Building up steadilyJust as nobody should go straight into an ultra, the same applies to drinking. Typical advice to a new runner would be start with walk/runs and the drinking equivalent is a shandy at lunchtime. It helps get drinking into your routine and can build up alcohol tolerance in a fun, sociable setting with no pressure. You can move onto beer (maybe two). This is equivalent to your first parkrun.
As you gain confidence and tolerance, you might want to move up to the "few beers after work" level which is more like a 10k. It attracts the more serious drinker and helps to build stamina. Now not all evenings are the same - "leaving drinks after work" can be quite aggressively paced and can be considered up there with a fast half marathon.
The work Christmas party can be for many the highlight of their drinking year. However just like the London marathon, it can be the downfall of many unprepared people who haven't done enough training and really shouldn't be there. It is easy to get dragged along by the crowd at such an event and set off at a pace you aren't used which ends in tears. It usually features fancy dress.
Specificity of trainingFor a successful ultra, it is important to match your training to the course. If you are training for UTMB, jogging along a canal will not do you much good. Find out about the event you are training for. Ideally find out the drink of choice for the stag/hen and recce the effects of it - you might be quite comfortable getting up to 10 pints of bitter in a session but you will be quickly undone by a few glasses of Aperol and Prosecco if you aren't used to it.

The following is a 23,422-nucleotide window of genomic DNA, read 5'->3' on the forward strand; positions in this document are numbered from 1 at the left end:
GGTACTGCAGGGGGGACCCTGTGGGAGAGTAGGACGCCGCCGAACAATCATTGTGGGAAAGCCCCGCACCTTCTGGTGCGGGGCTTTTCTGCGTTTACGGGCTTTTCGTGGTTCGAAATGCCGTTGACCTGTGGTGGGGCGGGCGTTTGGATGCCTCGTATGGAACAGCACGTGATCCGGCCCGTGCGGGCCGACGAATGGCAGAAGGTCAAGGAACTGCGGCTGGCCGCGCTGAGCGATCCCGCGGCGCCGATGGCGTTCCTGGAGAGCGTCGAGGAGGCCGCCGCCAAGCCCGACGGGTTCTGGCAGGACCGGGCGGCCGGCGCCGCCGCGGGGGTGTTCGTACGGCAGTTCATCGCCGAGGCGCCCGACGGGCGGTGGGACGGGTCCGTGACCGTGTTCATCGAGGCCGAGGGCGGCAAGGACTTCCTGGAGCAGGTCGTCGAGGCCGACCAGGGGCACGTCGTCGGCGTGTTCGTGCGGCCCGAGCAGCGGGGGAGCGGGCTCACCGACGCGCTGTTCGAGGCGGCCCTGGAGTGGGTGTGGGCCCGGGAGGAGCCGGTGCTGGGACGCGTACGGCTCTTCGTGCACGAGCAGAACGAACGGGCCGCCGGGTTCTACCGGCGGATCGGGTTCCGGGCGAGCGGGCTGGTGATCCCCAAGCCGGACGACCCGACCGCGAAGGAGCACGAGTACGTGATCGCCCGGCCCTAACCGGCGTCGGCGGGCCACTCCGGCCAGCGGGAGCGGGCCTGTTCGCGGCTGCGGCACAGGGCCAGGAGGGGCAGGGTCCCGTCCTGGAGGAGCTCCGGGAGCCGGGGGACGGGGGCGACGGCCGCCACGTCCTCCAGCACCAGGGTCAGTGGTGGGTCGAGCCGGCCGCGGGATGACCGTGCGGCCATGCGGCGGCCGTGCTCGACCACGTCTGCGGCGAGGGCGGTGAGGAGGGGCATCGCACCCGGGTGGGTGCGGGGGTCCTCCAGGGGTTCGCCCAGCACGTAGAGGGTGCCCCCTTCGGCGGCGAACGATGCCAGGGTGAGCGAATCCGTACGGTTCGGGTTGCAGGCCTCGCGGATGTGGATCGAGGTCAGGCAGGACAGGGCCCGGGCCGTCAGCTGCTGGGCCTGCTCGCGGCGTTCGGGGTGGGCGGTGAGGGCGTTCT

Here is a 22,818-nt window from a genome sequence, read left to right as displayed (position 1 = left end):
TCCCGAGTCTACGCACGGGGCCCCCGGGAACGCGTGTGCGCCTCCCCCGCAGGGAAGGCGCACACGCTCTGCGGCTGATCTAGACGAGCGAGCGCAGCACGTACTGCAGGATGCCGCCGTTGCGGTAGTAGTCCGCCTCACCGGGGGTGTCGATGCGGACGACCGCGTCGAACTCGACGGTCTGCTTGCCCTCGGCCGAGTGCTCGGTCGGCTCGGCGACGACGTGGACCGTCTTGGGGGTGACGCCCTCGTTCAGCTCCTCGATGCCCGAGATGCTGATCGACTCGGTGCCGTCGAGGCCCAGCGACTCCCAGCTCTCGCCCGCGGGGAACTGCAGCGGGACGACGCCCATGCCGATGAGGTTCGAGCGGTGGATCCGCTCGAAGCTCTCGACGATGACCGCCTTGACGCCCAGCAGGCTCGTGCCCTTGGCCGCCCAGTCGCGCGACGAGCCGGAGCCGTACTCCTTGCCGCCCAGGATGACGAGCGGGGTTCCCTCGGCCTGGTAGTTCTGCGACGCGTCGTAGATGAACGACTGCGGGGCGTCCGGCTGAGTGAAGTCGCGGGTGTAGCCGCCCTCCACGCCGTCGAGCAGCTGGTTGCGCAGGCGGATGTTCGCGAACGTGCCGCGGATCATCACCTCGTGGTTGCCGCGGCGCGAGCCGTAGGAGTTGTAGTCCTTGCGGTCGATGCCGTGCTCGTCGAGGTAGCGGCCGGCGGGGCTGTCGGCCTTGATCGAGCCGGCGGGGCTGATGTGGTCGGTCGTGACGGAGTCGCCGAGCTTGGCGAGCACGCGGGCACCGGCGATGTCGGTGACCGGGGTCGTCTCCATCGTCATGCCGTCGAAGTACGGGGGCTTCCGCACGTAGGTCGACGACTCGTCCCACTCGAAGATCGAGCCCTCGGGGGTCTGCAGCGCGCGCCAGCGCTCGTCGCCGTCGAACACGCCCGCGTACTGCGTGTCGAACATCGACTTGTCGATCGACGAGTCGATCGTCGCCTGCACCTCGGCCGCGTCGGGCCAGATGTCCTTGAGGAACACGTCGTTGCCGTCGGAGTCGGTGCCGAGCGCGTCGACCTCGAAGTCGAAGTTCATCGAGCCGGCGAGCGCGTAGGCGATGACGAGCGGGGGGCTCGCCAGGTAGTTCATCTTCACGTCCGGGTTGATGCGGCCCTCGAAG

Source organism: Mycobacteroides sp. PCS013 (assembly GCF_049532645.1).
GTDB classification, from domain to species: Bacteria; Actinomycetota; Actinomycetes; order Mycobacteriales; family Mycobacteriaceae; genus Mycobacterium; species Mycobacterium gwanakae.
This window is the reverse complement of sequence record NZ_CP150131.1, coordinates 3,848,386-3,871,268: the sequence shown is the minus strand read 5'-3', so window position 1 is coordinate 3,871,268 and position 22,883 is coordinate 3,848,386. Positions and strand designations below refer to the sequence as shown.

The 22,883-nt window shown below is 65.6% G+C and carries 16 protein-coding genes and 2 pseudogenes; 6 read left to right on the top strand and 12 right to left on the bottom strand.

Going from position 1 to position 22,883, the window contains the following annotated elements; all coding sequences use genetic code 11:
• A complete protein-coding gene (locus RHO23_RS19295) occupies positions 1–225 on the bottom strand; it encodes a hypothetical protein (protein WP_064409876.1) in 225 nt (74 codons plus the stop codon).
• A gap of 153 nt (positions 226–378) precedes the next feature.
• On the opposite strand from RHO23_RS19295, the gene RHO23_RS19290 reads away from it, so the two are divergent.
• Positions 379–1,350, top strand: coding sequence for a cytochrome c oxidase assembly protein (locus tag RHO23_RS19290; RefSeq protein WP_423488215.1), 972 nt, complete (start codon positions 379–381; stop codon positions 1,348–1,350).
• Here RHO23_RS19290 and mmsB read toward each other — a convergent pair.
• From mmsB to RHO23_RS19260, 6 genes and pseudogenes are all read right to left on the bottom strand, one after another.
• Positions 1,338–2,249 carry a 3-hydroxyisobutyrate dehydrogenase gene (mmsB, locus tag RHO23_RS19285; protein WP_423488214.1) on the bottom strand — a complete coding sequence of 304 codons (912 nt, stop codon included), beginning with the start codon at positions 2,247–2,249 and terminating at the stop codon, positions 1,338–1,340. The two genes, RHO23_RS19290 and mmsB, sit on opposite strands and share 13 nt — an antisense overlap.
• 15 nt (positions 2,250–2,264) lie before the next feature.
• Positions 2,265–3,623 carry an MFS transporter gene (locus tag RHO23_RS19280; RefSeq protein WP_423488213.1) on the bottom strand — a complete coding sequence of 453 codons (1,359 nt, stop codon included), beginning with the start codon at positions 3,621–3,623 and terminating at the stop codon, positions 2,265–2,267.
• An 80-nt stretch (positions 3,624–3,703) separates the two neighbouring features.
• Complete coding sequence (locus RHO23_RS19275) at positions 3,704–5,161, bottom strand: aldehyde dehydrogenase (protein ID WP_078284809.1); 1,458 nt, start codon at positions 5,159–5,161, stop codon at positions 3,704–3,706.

Useful training sessionsThe "quick beer before the train home" is quite good training. Getting 3 pints in before the 18:07 from Fenchurch Street helps gain many of the effects of a good interval session
If you are getting bored of regular beer try a night out on Belgian lagers. They are much stronger and will make it easier to drink normal strength lager afterwards
This strategy can work very well training when you don't have time for a full session or are training for multi-day events. It involves a big night out on Saturday followed by a few pints at lunch on the Sunday. This can be quite difficult to justify with significant others but the Sunday effort is particularly good training for stag dos.
Food / soft drinks
When you start to get beyond "a few beers after work", a nutrition strategy is essential. Some people sneak in carb based drinks such as coke but this is open to ridicule from fellow drinkers. Ordering food can help to maintain performance levels and to slow the absorption of alcohol.
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